Judge will decide if rules will be in place to run elections

Or will there be “chaos?”

By Howard Fischer |Capitol Media Services 

A judge will decide this coming week whether there will be any rules in place to run this year’s elections or whether there will be, as an attorney for the governor fears, “chaos” at the polls.

Anni Foster, attorney for Gov. Doug Ducey, told a judge on Friday that Attorney General Mark Brnovich never approved a new Election Procedures Manual as the law required by Dec. 31. Instead, the attorney general waited four months before filing suit, accusing Arizona Secretary of State Katie Hobbs of failing to produce a “legally compliant’” manual.

And by “legally compliant,” Brnovich made it clear he believes that means what he decides is legal.

In the meantime, Foster told Yavapai County Superior Court Judge John Napper, the state — and the election officials in the 15 counties — are in legal limbo. So, she wants him to declare that the manual adopted in 2019 remain in effect and election officials can rely on them unless and until a new one is approved.

Time is running out.

The primary is on Aug. 2. Early ballots go out in less than a month.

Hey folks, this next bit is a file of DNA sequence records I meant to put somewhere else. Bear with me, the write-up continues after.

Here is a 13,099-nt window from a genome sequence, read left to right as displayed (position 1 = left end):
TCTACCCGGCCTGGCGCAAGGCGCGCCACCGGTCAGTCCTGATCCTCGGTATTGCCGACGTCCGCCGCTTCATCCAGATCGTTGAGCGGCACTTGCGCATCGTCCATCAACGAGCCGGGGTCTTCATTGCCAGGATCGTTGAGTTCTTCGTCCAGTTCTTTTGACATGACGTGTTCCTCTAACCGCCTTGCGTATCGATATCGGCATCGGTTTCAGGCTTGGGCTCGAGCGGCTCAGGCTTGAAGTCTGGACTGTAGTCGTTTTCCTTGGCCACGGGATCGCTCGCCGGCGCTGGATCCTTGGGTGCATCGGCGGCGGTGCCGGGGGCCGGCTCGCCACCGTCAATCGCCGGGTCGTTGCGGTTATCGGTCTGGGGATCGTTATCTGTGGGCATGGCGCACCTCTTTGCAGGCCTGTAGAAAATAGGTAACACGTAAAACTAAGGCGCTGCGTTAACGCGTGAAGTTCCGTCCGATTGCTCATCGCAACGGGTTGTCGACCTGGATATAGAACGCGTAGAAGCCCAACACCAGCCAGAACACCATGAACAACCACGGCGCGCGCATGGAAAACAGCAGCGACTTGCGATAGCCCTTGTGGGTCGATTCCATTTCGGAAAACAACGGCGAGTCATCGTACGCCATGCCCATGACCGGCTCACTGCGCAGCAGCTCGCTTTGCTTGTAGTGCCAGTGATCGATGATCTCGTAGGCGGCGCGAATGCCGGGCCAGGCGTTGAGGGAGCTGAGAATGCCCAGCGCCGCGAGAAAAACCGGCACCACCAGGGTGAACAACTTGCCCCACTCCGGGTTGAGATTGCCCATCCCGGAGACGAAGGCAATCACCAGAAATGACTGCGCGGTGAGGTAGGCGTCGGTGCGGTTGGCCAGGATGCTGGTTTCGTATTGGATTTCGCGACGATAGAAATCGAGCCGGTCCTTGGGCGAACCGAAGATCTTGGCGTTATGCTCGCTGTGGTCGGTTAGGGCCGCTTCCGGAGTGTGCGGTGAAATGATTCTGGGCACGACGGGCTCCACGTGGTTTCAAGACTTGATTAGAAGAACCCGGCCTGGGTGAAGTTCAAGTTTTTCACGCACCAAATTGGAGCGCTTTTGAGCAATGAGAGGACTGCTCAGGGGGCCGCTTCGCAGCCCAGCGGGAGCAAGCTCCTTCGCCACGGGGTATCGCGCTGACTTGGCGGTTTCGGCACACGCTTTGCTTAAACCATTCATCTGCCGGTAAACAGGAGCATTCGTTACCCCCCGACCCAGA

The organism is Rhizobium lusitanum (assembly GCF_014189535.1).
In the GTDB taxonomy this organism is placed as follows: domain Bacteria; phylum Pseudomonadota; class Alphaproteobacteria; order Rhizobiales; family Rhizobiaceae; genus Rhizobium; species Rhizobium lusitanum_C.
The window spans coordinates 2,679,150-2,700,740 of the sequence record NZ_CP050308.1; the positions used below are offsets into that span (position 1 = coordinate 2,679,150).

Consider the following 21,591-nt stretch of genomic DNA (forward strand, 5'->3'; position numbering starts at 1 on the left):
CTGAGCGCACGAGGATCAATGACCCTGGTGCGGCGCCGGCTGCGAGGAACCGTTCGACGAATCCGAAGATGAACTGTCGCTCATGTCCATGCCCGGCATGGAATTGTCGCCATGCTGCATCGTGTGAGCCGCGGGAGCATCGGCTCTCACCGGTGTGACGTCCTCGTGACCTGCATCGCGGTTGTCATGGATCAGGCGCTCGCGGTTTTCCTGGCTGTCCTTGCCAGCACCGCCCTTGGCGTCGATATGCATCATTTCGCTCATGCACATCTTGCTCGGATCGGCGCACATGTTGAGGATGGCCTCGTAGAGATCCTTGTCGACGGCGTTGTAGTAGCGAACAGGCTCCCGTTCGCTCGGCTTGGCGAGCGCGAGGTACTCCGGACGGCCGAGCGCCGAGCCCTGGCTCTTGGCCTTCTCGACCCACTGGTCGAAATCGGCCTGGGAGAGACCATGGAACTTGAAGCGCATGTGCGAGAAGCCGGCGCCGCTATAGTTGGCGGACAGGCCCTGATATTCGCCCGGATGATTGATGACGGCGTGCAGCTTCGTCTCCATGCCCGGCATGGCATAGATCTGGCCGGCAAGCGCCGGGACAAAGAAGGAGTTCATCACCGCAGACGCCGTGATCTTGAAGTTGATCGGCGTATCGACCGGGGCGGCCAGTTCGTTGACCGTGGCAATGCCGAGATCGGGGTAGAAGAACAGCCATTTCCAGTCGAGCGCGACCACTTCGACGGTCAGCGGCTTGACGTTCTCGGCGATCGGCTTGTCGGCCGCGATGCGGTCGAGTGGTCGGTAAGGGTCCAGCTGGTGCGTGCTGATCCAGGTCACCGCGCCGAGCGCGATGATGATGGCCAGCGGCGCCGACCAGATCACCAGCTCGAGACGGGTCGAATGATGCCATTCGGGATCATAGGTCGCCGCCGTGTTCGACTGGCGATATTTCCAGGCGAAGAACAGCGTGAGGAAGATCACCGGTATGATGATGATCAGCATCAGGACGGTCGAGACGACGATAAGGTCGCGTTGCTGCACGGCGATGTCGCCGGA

And it’s even more immediate, with several counties already having administered local elections this year.

“These elections are ongoing right now,” Foster said. And she told the judge, it is “inviting chaos in the 2022 election” if he doesn’t rule that counties should continue to follow the 2019 manual, which has the force of law.

“If there is no procedure manual in effect, then nobody knows what the rules are,” Foster told Napper.

That, however, is getting a fight from Assistant Attorney General Michael Catlett. He said there have been multiple changes in state law and various court rulings since then, all of which he said make the manual “outdated.”

Napper, however, told Foster he’s not sure he even has the power to issue such an order. He pointed out the only legal issue before him is Brnovich’s lawsuit, which does not seek to confirm the 2019 manual but to force changes he wants in the new one.

And the judge also lashed out at Brnovich for putting him in the difficult position of trying to figure out now, just ahead of this year’s elections, how counties should be running the election.

He got Catlett to acknowledge that Brnovich got the draft manual from Hobbs on Oct. 1, which was the deadline. And the deadline for adoption was Dec. 31.

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